Finally, many thanks to Marina Zhurakhinskaya and Karen Sandler for running the Outreach Program, and to Karen for helping make it possible as the GNOME Foundation's Executive Director. This may be the most welcoming Free Software community for women (including trans women) that I know of, right up there with Dreamwidth.

Here's hoping, and helping, that it just gets better from here.
jewelfox: A portrait of a foxgryphon with a beak, black fur, magenta hair, fox ears, and a neckband with a large jewel on it. (Default)
So I stayed for the rest of Open Help, and am glad I did.

The technical aspect

I did a lot of brainstorming. It looked like this, and was apparently a thing of awe.

A whiteboard covered in detailed, individually-numbered, colour-coded notes, describing a series of GNOME JavaScript developer tutorials.
(Click here and here for detailed closeups.)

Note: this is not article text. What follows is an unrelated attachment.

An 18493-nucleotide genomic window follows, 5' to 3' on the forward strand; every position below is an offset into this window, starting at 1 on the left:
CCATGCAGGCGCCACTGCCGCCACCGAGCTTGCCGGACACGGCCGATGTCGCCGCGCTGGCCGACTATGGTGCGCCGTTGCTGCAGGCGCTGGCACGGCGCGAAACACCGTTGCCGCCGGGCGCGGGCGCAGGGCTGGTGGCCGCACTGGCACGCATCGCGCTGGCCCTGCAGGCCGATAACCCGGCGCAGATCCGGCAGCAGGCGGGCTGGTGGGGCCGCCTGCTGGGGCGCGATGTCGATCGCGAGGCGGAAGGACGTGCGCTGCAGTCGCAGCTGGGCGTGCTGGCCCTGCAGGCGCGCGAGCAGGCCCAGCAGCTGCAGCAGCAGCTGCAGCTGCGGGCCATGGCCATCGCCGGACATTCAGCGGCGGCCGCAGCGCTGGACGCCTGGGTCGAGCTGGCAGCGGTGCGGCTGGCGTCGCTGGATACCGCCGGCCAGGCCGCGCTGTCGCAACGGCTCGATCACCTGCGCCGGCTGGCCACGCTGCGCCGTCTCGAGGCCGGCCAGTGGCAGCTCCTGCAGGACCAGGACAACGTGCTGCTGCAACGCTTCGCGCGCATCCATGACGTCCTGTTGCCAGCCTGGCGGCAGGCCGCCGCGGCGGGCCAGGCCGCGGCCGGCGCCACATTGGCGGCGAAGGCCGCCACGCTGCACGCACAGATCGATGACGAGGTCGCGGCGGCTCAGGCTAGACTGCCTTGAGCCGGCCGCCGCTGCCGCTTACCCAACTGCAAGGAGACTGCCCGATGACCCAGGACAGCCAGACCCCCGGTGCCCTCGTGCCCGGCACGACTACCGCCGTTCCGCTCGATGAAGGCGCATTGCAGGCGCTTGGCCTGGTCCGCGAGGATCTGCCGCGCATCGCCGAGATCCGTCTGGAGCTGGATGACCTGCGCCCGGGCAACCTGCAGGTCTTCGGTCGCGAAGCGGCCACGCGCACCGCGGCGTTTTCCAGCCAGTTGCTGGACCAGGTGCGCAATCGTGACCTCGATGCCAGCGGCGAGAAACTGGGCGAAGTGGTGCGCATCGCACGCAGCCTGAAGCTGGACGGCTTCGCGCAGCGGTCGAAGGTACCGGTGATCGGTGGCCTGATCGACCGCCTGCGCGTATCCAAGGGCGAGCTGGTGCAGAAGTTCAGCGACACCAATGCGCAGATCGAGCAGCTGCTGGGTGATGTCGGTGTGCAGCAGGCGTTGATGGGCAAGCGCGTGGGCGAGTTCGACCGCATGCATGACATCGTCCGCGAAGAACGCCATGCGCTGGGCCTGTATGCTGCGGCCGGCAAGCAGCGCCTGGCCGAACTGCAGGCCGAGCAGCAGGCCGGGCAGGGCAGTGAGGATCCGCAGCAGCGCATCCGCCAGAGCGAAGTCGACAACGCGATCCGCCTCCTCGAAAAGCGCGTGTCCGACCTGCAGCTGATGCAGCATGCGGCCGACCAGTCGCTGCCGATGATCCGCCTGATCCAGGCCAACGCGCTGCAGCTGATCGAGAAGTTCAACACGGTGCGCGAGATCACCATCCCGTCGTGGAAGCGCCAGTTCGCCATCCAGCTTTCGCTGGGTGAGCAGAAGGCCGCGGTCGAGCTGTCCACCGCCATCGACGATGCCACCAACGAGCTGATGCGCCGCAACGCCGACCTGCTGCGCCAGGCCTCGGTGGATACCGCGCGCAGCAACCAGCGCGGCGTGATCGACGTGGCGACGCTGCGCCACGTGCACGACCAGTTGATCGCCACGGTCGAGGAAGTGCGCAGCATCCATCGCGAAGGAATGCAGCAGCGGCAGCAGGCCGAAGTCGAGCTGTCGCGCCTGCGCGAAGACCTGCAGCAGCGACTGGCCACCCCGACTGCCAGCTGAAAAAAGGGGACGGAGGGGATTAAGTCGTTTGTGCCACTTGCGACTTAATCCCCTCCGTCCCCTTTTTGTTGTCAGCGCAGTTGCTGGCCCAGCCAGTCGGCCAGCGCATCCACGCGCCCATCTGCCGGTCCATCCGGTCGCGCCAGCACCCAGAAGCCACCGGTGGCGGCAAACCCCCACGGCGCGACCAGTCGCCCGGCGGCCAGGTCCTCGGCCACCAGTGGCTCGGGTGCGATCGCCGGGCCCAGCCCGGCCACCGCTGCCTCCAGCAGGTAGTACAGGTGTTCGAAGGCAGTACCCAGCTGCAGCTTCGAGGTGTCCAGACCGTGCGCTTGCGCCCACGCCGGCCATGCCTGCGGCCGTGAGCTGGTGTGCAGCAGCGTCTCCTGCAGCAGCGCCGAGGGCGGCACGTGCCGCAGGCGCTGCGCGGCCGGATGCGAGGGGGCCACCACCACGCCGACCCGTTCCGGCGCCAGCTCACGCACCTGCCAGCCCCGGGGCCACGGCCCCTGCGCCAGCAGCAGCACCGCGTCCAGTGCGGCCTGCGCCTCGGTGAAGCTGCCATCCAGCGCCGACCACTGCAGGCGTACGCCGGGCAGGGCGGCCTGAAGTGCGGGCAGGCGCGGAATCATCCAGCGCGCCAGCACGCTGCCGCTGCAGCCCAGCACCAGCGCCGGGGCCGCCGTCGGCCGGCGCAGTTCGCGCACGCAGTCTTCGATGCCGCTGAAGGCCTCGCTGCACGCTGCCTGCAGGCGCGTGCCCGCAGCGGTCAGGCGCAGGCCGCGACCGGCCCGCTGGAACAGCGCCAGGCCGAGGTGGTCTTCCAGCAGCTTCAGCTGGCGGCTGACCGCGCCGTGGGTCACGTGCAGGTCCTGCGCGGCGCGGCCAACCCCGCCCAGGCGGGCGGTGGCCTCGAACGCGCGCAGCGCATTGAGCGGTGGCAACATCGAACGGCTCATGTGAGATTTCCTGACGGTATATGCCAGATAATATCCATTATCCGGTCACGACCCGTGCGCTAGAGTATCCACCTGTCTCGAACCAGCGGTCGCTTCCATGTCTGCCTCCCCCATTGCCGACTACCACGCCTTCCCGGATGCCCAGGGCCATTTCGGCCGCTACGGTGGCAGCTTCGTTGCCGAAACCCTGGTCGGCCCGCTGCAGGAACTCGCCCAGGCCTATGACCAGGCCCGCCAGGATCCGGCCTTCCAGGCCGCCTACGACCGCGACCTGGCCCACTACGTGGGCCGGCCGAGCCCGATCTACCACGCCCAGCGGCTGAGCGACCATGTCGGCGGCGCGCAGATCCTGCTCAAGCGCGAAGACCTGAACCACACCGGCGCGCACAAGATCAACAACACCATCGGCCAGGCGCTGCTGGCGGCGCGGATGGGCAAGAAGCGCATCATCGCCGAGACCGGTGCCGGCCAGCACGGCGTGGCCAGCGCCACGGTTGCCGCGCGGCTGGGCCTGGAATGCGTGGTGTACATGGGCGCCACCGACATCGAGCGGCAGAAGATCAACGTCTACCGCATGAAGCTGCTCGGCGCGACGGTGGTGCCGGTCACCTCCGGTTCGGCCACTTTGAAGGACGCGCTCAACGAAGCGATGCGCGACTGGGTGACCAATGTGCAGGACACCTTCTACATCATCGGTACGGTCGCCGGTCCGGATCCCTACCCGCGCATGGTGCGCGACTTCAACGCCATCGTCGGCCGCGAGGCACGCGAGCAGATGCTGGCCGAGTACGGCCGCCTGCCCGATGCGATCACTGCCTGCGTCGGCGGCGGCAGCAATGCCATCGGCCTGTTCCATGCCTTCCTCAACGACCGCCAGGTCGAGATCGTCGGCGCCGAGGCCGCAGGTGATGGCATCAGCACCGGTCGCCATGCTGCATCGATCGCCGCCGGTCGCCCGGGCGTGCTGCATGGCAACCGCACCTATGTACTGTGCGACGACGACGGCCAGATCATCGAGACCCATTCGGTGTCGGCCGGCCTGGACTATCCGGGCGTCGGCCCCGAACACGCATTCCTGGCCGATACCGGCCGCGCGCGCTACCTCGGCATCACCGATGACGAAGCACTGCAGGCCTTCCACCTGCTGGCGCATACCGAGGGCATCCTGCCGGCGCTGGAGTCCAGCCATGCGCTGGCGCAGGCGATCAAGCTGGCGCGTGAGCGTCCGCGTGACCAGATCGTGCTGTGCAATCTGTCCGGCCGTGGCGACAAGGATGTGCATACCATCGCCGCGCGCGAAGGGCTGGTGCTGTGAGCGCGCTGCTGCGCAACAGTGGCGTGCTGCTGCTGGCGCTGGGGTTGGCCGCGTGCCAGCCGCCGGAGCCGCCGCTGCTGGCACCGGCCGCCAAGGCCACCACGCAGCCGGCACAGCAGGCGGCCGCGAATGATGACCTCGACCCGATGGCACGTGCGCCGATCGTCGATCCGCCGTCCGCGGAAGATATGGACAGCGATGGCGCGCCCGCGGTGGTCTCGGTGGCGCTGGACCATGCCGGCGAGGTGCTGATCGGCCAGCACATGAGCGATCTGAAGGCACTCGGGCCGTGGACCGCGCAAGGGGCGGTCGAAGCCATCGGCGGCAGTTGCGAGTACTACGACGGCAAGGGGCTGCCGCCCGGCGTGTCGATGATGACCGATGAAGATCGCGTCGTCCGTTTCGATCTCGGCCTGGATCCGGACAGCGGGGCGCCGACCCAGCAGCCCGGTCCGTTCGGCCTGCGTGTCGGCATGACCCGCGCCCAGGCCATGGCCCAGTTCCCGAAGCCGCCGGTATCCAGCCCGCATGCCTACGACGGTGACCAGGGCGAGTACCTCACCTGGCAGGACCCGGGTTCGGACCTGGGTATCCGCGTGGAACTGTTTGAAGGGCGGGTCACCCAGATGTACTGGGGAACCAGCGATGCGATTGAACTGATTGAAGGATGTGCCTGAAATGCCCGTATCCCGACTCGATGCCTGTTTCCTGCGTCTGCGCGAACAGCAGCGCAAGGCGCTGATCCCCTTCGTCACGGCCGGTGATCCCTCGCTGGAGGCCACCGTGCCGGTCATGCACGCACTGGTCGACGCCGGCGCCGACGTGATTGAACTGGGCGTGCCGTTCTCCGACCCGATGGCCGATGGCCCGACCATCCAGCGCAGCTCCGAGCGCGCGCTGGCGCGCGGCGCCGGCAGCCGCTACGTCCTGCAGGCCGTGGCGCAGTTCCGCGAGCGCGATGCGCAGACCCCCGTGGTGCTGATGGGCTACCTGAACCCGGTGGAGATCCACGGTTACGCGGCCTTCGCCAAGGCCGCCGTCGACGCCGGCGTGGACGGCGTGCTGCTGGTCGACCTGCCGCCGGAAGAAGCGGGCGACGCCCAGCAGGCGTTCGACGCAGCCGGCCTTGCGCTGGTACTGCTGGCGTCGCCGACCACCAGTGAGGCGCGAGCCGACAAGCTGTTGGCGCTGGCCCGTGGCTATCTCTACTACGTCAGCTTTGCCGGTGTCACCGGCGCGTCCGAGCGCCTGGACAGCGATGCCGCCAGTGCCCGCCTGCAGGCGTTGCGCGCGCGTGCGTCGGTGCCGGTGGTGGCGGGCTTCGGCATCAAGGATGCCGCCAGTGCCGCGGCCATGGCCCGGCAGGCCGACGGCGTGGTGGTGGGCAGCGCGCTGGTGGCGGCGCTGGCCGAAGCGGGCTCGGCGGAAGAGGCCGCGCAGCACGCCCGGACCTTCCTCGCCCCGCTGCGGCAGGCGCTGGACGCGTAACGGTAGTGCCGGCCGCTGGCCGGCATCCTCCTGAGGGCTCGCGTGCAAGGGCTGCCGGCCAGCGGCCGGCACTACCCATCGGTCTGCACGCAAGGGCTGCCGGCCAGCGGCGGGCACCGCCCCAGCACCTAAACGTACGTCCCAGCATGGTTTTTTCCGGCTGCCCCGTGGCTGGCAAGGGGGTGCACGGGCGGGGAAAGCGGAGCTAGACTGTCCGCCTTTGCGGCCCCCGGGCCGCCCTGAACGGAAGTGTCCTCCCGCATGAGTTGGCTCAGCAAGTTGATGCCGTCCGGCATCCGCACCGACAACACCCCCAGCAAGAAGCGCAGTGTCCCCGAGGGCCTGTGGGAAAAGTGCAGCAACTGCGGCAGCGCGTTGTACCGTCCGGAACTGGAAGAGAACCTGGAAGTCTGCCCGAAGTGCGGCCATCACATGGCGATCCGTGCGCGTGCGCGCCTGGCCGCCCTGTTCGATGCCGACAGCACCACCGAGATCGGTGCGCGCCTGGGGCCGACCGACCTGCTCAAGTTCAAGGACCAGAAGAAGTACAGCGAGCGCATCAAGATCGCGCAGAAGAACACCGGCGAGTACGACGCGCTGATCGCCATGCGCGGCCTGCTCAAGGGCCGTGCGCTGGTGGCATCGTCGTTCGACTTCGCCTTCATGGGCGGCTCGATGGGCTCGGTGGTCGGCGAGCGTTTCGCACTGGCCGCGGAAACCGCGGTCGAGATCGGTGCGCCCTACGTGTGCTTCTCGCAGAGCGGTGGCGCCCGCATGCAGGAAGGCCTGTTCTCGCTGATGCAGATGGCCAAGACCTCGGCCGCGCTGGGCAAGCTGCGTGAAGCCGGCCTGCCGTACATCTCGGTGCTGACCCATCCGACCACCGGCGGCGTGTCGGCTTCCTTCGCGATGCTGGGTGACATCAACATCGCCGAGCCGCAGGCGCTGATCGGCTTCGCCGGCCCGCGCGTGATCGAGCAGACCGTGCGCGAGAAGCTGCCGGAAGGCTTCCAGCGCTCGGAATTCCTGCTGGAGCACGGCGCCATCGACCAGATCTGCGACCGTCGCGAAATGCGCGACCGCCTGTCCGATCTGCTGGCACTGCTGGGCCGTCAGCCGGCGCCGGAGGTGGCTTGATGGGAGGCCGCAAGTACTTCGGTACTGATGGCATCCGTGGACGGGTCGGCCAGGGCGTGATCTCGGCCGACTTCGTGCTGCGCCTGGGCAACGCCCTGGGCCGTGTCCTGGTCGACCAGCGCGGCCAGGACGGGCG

Letting my mentor Tiffany Antopolski have access to my computer resolved some annoying problems with git very quickly. Talking to Shaun McCance about Mallard (and getting his printed cheat sheet) gave me a ton of ideas for ways to format tutorials. And being able to talk to him and Ryan Lortie in person at the same time really helped me with doing the above brainstorming, and deciding what all needs to make it into the outline for my next project: The GNOME App Developer Guide.

I feel like my whole internship was just training to write it, and learning (partly through trial and error) what's needed and why. I also feel like it needs to be written. There isn't a real starting point for people who love GNOME, and who want to write apps for their favourite platform, but who aren't highly technical insiders already. And after the past few months, I feel like I'm both qualified and motivated to write it.